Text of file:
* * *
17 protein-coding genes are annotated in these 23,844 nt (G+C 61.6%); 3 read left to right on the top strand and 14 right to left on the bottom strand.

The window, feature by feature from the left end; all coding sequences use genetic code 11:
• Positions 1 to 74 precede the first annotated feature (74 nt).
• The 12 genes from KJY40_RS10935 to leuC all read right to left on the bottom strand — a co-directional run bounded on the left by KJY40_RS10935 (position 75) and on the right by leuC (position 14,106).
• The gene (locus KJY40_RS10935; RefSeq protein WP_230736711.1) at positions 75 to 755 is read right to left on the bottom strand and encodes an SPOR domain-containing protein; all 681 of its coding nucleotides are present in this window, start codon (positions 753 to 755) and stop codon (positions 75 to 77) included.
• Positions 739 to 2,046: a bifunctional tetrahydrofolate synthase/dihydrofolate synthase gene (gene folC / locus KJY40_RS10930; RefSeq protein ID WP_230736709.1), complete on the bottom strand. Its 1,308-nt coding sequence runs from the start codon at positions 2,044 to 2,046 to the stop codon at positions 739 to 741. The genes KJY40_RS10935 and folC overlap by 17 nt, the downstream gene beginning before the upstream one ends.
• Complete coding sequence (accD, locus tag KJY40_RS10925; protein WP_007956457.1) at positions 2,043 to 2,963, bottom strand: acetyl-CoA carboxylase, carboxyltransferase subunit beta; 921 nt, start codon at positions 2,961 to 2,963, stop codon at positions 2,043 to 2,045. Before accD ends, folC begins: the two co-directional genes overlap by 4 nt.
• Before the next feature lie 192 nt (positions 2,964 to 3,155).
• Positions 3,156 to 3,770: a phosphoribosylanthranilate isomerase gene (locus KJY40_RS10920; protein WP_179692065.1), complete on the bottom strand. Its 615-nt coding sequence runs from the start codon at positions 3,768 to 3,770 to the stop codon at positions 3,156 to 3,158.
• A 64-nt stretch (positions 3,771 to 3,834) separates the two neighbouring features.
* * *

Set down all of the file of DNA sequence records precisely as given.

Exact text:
17 protein-coding genes are annotated in these 23,844 nt (G+C 61.6%); 3 read left to right on the top strand and 14 right to left on the bottom strand.

The window, feature by feature from the left end; all coding sequences use genetic code 11:
• Positions 1 to 74 precede the first annotated feature (74 nt).
• The 12 genes from KJY40_RS10935 to leuC all read right to left on the bottom strand — a co-directional run bounded on the left by KJY40_RS10935 (position 75) and on the right by leuC (position 14,106).
• The gene (locus KJY40_RS10935; RefSeq protein WP_230736711.1) at positions 75 to 755 is read right to left on the bottom strand and encodes an SPOR domain-containing protein; all 681 of its coding nucleotides are present in this window, start codon (positions 753 to 755) and stop codon (positions 75 to 77) included.
• Positions 739 to 2,046: a bifunctional tetrahydrofolate synthase/dihydrofolate synthase gene (gene folC / locus KJY40_RS10930; RefSeq protein ID WP_230736709.1), complete on the bottom strand. Its 1,308-nt coding sequence runs from the start codon at positions 2,044 to 2,046 to the stop codon at positions 739 to 741. The genes KJY40_RS10935 and folC overlap by 17 nt, the downstream gene beginning before the upstream one ends.
• Complete coding sequence (accD, locus tag KJY40_RS10925; protein WP_007956457.1) at positions 2,043 to 2,963, bottom strand: acetyl-CoA carboxylase, carboxyltransferase subunit beta; 921 nt, start codon at positions 2,961 to 2,963, stop codon at positions 2,043 to 2,045. Before accD ends, folC begins: the two co-directional genes overlap by 4 nt.
• Before the next feature lie 192 nt (positions 2,964 to 3,155).
• Positions 3,156 to 3,770: a phosphoribosylanthranilate isomerase gene (locus KJY40_RS10920; protein WP_179692065.1), complete on the bottom strand. Its 615-nt coding sequence runs from the start codon at positions 3,768 to 3,770 to the stop codon at positions 3,156 to 3,158.
• A 64-nt stretch (positions 3,771 to 3,834) separates the two neighbouring features.